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In the Mid-South, growers have demonstrated their ability to adjust acreage based on market signals, in particular, competing crops’ relative prices. This year’s survey says growers intend to plant 1.2 million acres, a 24.9 percent increase
U.S. cotton farmers will increase their acres in 2016 despite the less-than-rosy forecast for cotton future prices, according to the National Cotton Council’s Annual Early Season Planting Intentions Survey.
The survey, released at this morning’s session of the NCC’s annual meeting in Dallas, said producers intend to plant 9.1 million acres of cotton, up 6.2 percent from 2015’s 8.58 million acres. The latter were the lowest plantings since 1983.
Upland cotton intentions are 8.9 million acres, up 5.7 percent from 2015, while extra-long staple or Pima plantings could reach 208,000 acres, a 31.2-percent increase. Those acreages could produce a crop of 14 million bales – 13.4 million bales of upland and 595,000 ELS, NCC economists said.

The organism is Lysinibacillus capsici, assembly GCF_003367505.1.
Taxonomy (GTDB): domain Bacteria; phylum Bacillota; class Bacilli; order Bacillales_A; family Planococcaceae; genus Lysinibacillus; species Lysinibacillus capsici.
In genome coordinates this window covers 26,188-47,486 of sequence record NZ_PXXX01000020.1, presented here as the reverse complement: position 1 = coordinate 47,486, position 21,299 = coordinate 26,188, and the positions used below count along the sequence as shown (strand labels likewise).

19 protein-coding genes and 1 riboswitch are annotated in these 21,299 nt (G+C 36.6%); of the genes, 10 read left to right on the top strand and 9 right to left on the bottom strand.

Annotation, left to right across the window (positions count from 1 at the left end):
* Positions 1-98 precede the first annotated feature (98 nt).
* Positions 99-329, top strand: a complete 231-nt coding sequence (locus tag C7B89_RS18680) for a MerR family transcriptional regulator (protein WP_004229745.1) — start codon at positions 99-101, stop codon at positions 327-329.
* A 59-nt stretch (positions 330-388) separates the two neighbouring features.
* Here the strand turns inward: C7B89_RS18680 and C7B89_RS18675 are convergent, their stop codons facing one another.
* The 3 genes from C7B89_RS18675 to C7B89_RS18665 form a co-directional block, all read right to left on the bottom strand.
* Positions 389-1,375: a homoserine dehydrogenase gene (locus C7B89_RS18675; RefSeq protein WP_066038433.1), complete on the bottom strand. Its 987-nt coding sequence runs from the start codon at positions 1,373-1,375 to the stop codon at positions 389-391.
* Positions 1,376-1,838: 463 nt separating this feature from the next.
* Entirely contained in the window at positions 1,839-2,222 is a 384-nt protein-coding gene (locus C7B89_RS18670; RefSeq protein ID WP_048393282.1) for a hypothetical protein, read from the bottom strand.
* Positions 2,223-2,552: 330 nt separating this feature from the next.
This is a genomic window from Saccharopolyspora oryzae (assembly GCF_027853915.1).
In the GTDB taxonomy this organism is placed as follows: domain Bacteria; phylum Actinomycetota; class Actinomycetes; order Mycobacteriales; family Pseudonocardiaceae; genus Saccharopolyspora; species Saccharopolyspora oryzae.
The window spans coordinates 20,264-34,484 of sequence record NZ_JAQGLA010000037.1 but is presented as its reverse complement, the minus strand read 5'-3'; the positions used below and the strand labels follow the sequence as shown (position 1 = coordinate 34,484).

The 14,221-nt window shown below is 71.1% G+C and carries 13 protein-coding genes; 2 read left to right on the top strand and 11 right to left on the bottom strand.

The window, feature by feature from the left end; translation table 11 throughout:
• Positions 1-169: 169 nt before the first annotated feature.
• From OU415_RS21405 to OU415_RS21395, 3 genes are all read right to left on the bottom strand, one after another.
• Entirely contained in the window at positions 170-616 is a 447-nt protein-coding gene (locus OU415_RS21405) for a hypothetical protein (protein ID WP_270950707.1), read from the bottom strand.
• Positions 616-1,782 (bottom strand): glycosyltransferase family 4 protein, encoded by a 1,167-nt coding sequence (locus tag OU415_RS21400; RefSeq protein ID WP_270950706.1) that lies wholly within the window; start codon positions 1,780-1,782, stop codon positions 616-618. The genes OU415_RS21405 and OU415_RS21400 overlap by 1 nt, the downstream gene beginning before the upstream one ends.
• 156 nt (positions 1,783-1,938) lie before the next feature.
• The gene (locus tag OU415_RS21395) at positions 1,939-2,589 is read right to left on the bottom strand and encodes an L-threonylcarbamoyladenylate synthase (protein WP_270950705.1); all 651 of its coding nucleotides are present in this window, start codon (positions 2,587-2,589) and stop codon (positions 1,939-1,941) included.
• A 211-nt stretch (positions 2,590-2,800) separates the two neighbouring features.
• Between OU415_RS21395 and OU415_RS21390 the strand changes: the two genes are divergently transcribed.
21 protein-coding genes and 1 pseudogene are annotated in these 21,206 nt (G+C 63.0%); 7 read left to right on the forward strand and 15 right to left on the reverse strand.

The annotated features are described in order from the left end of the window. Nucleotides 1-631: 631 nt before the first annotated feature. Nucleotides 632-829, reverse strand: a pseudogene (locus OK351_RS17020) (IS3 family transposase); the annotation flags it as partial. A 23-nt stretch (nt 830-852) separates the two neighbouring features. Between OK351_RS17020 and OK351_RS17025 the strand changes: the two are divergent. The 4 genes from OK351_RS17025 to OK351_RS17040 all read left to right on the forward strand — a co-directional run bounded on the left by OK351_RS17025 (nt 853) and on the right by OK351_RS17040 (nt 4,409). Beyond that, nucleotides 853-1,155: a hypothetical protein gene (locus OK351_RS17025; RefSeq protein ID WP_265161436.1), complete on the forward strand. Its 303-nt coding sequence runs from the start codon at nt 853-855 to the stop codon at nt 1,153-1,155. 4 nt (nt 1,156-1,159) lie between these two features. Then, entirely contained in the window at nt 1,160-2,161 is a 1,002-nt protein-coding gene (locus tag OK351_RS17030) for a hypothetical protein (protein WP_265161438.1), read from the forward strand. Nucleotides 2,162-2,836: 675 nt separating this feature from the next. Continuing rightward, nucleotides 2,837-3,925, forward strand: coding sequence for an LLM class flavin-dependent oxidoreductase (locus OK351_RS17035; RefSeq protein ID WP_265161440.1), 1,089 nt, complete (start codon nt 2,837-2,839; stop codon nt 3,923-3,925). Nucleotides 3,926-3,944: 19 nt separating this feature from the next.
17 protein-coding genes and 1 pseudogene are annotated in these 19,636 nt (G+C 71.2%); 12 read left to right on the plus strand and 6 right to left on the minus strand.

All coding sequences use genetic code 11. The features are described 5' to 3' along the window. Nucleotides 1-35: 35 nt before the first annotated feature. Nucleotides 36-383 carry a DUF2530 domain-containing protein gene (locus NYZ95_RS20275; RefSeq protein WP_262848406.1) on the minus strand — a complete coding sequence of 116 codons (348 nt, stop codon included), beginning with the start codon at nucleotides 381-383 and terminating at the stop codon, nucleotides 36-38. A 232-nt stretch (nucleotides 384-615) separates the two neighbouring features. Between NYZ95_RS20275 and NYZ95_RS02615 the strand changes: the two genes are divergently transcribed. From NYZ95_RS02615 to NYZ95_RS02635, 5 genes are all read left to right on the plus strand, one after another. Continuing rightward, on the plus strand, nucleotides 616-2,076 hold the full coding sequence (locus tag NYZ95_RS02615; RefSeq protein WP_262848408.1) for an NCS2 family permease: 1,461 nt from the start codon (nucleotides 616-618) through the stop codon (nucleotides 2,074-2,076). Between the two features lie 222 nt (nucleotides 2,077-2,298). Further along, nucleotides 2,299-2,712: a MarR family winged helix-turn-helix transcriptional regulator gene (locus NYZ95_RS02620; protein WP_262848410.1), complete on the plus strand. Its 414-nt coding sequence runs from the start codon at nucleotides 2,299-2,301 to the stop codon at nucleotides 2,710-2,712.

“Planted acreage is just one of the factors that will determine supplies of cotton and cottonseed. Ultimately, weather, insect pressures and agronomic conditions play a significant role in determining crop size,” said Dr. Jody Campiche, the NCC’s vice president for economics and policy analysis.
She said that with abandonment set at 11 percent for the United States, Cotton Belt harvested area totals 8.1 million acres. Using an average U.S. yield per harvested acre of 831 pounds generates a cotton crop of 14.0 million bales, with 13.4 million upland bales and 595,000 ELS bales.